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Taraji P. Henson’s Fans Ask ‘Where Was the Promotional Support for Her Film ‘Proud Mary”?

Taraji Henson Proud Mary

If you weren’t aware that Taraji P. Henson’s new movie “Proud Mary” came out this weekend it wouldn’t be your fault or mean that you’re out of the loop. More than likely, you didn’t know about the release because it was under-promoted, at least according to Black Twitter.

A lot of people have asked why Sony hasn’t created more buzz about the film, and they’re confused why it hasn’t received the same marketing push as movies starring white actors.

In “Proud Mary,” Henson plays an assassin who works for the Boston mob, who at first is trying to change professions and live a different life.

“I gotta talk about the marketing for ‘Proud Mary,’” one person tweeted. “Because the only one that seems to care about the movie is Taraji.” 

“I hope @SonyPictures has some kind of explanation for why the marketing for #’ProudMary was so trash,” another person wrote

One person also pointed out that Sony Pictures dropped the ball with its marketing because they failed to capitalize off Henson’s past movie success.

“Last year around this time ‘Hidden Figures’ was making bank and getting critical acclaim,” wrote Twitter user Ferdosa. “This year Sony can’t be bothered to put some effort into promoting Taraji P. Henson’s ‘#ProudMary.’ Taraji has won numerous awards and is an Oscar-nominated actress.”

Ferdosa’s point about Henson being so accomplished is far from a stretch.

Besides being nominated for an Academy Award for the film “The Curious Case of Benjamin Button,” she also wracked up several NAACP Image and BET Awards, she’s won a SAG, a Golden Globe and was nominated for an Emmy, plus a People’s Choice Award.

On top of that, with the current climate in Hollywood, where women’s voices are being heard in new ways, it would be easy to think Sony would get behind “Proud Mary” that much more. Some might say the huge success of Black movies in recent years like “Think Like a Man” and “Get Out” should be another reason Henson’s film deserved more support.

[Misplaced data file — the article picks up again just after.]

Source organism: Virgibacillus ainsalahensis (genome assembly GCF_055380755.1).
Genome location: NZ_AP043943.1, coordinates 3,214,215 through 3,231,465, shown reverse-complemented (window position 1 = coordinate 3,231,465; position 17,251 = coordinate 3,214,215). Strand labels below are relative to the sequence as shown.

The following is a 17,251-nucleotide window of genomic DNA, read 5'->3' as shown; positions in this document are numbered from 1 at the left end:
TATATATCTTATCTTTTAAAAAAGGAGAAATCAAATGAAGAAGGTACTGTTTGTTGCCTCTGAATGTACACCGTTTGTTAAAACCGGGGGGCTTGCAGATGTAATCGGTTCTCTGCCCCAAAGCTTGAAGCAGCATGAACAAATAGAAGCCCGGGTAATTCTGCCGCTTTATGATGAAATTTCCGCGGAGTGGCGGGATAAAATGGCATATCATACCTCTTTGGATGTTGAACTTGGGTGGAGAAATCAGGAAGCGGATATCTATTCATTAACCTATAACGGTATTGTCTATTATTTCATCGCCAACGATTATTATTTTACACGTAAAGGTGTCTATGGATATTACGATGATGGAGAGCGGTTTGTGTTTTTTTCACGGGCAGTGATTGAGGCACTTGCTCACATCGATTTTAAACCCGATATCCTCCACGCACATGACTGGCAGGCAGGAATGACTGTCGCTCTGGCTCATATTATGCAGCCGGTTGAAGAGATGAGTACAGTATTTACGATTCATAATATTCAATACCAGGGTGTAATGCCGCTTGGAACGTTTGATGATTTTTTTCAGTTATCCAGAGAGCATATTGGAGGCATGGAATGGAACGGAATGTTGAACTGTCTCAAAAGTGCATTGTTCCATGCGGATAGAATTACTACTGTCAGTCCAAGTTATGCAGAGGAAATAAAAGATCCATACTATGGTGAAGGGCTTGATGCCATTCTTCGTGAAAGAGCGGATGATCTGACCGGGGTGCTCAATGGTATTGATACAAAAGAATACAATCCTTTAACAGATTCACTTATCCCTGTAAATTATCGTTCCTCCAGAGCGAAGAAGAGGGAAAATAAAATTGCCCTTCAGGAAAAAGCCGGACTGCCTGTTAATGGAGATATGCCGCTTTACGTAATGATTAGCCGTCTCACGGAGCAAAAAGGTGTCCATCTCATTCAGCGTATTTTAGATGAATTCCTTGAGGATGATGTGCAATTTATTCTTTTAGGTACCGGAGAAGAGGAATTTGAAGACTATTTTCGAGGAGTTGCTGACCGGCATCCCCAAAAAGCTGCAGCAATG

Yet and still, if all of that wouldn’t make the studio fully get behind “Proud Mary,” Henson’s iconic character Cookie Lyon should’ve. Since playing the role on the Fox show “Empire,” her brand and visibility have completely skyrocketed.

In a recent interview with Hollywood Reporter, Henson spoke about why some Black films lack the proper studio support, and it has to do with a belief that they don’t do well overseas commercially.

This is despite the fact that films like “Get Out,” “Hidden Figures,” and even movies dating back to 1988’s “Coming to America” have sold extremely well in the international market.

“[Studios] never expect [black films] to do well overseas,” said Henson. “Meanwhile, you go overseas and what do you see? People trying to look like African-Americans with Afros and dressing in hip-hop fashions. To say that black culture doesn’t sell well overseas, that’s a lie. Somebody just doesn’t want to do their job and promote the film overseas. Do you not have people streaming my Christmas specials in Australia?”